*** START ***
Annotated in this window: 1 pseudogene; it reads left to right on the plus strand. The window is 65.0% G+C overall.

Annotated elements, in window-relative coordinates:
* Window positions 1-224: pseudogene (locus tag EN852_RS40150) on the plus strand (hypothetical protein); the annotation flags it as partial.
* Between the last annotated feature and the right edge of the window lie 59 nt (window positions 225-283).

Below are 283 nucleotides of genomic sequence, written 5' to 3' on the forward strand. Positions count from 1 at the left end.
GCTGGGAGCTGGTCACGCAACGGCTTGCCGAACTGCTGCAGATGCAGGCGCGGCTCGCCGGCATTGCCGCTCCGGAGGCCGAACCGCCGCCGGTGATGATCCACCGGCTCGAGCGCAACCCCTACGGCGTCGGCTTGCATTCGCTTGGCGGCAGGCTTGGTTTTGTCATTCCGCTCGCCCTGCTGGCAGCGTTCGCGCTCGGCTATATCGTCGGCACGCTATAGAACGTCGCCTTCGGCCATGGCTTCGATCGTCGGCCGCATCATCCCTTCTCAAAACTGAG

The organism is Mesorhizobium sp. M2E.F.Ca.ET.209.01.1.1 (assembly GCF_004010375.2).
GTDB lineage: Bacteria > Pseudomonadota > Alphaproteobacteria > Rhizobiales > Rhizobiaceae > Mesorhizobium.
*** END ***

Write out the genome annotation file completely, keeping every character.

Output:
Annotated in this window: 1 pseudogene; it reads left to right on the plus strand. The window is 65.0% G+C overall.

Annotated elements, in window-relative coordinates:
* Window positions 1-224: pseudogene (locus tag EN852_RS40150) on the plus strand (hypothetical protein); the annotation flags it as partial.
* Between the last annotated feature and the right edge of the window lie 59 nt (window positions 225-283).

Below are 283 nucleotides of genomic sequence, written 5' to 3' on the forward strand. Positions count from 1 at the left end.
GCTGGGAGCTGGTCACGCAACGGCTTGCCGAACTGCTGCAGATGCAGGCGCGGCTCGCCGGCATTGCCGCTCCGGAGGCCGAACCGCCGCCGGTGATGATCCACCGGCTCGAGCGCAACCCCTACGGCGTCGGCTTGCATTCGCTTGGCGGCAGGCTTGGTTTTGTCATTCCGCTCGCCCTGCTGGCAGCGTTCGCGCTCGGCTATATCGTCGGCACGCTATAGAACGTCGCCTTCGGCCATGGCTTCGATCGTCGGCCGCATCATCCCTTCTCAAAACTGAG

The organism is Mesorhizobium sp. M2E.F.Ca.ET.209.01.1.1 (assembly GCF_004010375.2).
GTDB lineage: Bacteria > Pseudomonadota > Alphaproteobacteria > Rhizobiales > Rhizobiaceae > Mesorhizobium.